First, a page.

GARY BRADBURY V TRW VEHICLE SAFETY SYS INC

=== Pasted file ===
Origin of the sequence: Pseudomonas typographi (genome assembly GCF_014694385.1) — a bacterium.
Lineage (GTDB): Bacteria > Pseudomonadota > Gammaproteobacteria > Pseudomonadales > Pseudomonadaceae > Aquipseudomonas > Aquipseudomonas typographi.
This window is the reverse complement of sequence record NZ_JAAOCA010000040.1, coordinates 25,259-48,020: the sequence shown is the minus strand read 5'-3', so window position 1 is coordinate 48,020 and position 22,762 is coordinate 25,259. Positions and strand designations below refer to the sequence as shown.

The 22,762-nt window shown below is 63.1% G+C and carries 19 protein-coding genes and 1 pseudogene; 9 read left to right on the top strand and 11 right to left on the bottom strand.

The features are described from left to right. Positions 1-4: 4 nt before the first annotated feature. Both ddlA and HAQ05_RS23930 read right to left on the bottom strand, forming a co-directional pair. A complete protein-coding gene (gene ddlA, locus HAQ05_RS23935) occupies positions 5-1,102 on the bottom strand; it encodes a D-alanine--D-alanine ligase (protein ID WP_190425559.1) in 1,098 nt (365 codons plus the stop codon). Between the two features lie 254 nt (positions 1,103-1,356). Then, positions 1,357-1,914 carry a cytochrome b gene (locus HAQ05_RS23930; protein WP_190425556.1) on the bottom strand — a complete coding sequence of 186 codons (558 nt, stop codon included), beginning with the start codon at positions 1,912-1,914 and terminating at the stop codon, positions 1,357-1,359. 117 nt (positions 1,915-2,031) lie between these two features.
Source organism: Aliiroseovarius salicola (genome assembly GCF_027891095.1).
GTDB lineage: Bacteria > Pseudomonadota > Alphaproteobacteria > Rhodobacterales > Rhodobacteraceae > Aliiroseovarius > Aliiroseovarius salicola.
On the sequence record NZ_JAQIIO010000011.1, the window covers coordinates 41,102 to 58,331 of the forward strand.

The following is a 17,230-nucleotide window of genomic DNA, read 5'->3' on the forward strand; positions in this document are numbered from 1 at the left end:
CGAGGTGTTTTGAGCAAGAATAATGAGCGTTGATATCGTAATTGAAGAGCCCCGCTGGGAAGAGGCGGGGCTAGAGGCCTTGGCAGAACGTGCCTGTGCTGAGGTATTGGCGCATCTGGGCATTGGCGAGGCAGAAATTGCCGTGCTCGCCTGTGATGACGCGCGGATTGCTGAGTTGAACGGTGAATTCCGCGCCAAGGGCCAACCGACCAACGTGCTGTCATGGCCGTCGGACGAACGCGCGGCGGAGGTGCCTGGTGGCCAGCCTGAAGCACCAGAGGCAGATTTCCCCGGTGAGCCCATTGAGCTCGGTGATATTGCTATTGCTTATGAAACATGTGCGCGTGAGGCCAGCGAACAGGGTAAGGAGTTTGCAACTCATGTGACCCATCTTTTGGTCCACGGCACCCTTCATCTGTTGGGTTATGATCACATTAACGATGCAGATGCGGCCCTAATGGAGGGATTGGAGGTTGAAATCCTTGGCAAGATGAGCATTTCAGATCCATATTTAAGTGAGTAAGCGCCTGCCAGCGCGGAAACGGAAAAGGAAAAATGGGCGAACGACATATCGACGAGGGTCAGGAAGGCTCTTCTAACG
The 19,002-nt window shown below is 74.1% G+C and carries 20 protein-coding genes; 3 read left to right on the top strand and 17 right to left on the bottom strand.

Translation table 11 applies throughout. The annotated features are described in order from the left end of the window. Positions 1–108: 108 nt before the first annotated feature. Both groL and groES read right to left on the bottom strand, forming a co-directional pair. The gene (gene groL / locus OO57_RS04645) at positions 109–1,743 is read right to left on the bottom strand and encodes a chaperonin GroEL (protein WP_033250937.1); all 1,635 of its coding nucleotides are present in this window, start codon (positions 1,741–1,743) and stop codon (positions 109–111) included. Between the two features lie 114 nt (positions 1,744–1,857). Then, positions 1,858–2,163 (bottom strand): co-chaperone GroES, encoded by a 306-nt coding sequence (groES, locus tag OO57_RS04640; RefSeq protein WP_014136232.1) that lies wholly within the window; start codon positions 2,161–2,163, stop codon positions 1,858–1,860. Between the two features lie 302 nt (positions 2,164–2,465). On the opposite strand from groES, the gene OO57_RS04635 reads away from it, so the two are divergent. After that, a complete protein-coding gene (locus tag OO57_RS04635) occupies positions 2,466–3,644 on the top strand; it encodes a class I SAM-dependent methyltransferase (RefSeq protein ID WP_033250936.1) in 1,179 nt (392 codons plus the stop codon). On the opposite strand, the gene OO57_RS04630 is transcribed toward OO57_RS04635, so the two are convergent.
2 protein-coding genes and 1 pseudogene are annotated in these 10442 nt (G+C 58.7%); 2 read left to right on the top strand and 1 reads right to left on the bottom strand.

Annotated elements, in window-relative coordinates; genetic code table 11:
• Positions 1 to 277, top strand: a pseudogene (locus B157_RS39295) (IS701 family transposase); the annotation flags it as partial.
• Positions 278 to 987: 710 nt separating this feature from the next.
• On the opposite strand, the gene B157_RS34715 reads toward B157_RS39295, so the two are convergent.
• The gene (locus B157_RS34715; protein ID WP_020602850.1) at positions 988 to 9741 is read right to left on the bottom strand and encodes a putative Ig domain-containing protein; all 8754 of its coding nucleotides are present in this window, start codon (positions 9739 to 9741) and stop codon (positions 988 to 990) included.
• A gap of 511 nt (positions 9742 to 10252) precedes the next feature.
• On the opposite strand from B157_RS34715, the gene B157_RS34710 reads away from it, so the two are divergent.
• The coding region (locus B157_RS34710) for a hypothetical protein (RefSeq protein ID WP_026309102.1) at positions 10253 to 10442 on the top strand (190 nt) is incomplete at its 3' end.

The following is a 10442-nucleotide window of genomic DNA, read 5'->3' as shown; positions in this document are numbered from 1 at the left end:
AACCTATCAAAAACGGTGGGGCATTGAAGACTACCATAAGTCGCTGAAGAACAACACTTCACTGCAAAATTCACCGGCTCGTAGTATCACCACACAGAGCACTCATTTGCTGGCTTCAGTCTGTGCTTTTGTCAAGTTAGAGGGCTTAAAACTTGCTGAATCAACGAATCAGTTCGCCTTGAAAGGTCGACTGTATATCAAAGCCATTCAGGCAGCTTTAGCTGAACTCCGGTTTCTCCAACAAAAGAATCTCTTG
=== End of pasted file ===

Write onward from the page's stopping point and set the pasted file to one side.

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STATE OF MICHIGAN COURT OF APPEALS GARY BRADBURY, UNPUBLISHED December 8, 1998 Plaintiff-Appellant, v TRW VEHICLE SAFETY SYSTEMS, INC., and FORD MOTOR COMPANY, No. 202115 Wayne Circuit Court LC No. 96-607309 NO Defendants-Appellees. Before: Murphy, P.J., and Fitzgerald and Gage, JJ. PER CURIAM. Plaintiff appeals as of right the trial court’s order granting defendant TRW Vehicle Safety Systems, Inc.’s motion to dismiss based on forum non conveniens.1 We affirm. Plaintiff first contends that the trial court erred in failing to articulate on the record its reasons for granting defendant’s motion. Although the trial court did not explain the reasons underlying its decision to grant defendant’s motion, this failure does not necessarily constitute error requiring reversal. Generally, unless otherwise required by court rule, decisions on motions do not require findings of fact. MCR 2.517(A)(4); Michigan Nat’l Bank v Metro Institutional Food Service, Inc, 198 Mich App 236, 241-242; 497 NW2d 225 (1993).2 Furthermore, because plaintiff ultimately fails to demonstrate that the trial court abused its discretion in granting defendant’s motion to dismiss, we may affirm the trial court’s decision without remanding for a clarification of the bases for its ruling. Michigan Nat’l Bank, supra at 242. Plaintiff argues that an analysis of the factors set forth in Cray v General Motors Corp, 389 Mich 382, 396; 207 NW2d 393 (1973), establishes that this case should remain in Michigan, and that the trial court erred in concluding otherwise. We review a trial court’s decision regarding a motion to dismiss on the basis of forum non conveniens for an abuse of discretion. Russell v Chrysler Corp, 443 Mich 617, 621; 505 NW2d 263 (1993). An abuse of discretion exists when an unprejudiced person, considering the facts on which the trial court acted, would say there was no justification or -1­ excuse for the ruling made. Auto Club Ins Ass’n v State Farm Ins Cos, 221 Mich App 154, 167; 561 NW2d 445 (1997). The principle of forum non conveniens establishes the right of a court to resist imposition on its jurisdiction although such jurisdiction could properly be invoked. Cray, supra at 395. It presupposes that there are at least two possible choices of forum. Id. The courts are charged to consider the plaintiff’s choice of forum and to weigh carefully the relative advantages and disadvantages of jurisdiction and the ease of and obstacles to a fair trial in this state. Id. at 396. More specifically, a court should balance the following factors in determining whether to invoke the forum non conveniens doctrine: 1. The private interest of the litigant. a. Availability of compulsory process for attendance of unwilling and the cost of obtaining attendance of willing witnesses; b. Ease of access to sources of proof; c. Distance from the situs of the accident or incident which gave rise to the litigation; d. Enforceability of any judgment obtained; e. Possible harassment of either party; f. Other practical problems which contribute to the ease, expense and expedition of the trial; g. Possibility of viewing the premises. 2. Matters of public interest. a. Administrative difficulties that may arise in an area, which may not be present in the area of origin; b. Consideration of the state law that must govern the case; c. People who are concerned by the proceeding. 3. Reasonable promptness in raising the plea of forum non conveniens. Id. at 395-396. An analysis of the Cray factors in light of the instant record establishes that many factors favor defendant, including the timeliness of its plea, the fact that most of the res gestae witnesses essential to defendant’s defense reside elsewhere, and, in light of the fact that Michigan is not the situs of -2­ the accident or the location where the alleged negligent conduct occurred, ease of access to sources of proof. We also consider the burdened Wayne County dockets and the fact that there is only a slight nexus between the chosen forum and the incidents that gave rise to plaintiff’s complaint. Holme v Jason’s Lounge, 168 Mich App 132, 135; 423 NW2d 585 (1988). Those factors that weigh in favor of maintaining the case in Michigan include plaintiff’s residency, the location of his treating physicians in Michigan, and the amount of time that has passed between the time plaintiff filed his complaint and defendant’s motion was granted. The other factors--enforceability of any judgment and matters of public interest--weigh evenly in favor of neither party. Because our review of the record indicates that plaintiff’s residence constitutes the only significant Michigan connection to the instant case and that it is a close question regarding which witnesses, who are located throughout Michigan, Tennessee, Indiana, Illinois, Pennsylvania and elsewhere, will be available to which party in any of the fora available to plaintiff, we cannot conclude that the trial court abused its discretion in granting defendant’s motion to dismiss the case. Auto Club Ins Ass’n, supra. Affirmed. /s/ William B. Murphy /s/ E. Thomas Fitzgerald /s/ Hilda R. Gage 1 The trial court granted Ford Motor Company’s motion for summary disposition. While Ford Motor Company did file an appearance in this appeal, none of plaintiff’s issues on appeal involve defendant Ford. 2 Although MCR 2.517(A)(4) does not compel the trial court to elaborate on the record its findings of fact regarding defendant’s motion, we direct the trial court’s attention to the following rationale underlying MCR 2.517’s fact finding requirement: The purpose of MCR 2.517 is to aid the appellate court by affording it a clear understanding of the grounds or the basis for the trial court decision. Another purpose of the rule is to make definite just what was decided in the case; this information is essential to apply the doctrines of res judicata and collateral estoppel in future cases which might arise. Lastly, and perhaps most important, the court rule forces the trial judge to take great care in examining the facts and ruling thereon. [3 Martin, Dean & Webster, Michigan Court Rules Practice, p 302.] We note that, though MCR 2.517’s fact finding requirement technically does not apply to defendant’s motion, this reasoning behind the rule does apply to the balancing of factors required in the trial court’s instant forum non conveniens inquiry. In a complex, fact-specific determination such as this, the court’s enunciation of its reasoning reflects that it actually ascertained the facts and considered them in ruling on the motion with care, thus clarifying a basis for the court’s decision, and in turn fostering a sense of public confidence in the integrity and workings of the judiciary to the extent that an unexplained ruling cannot. -3­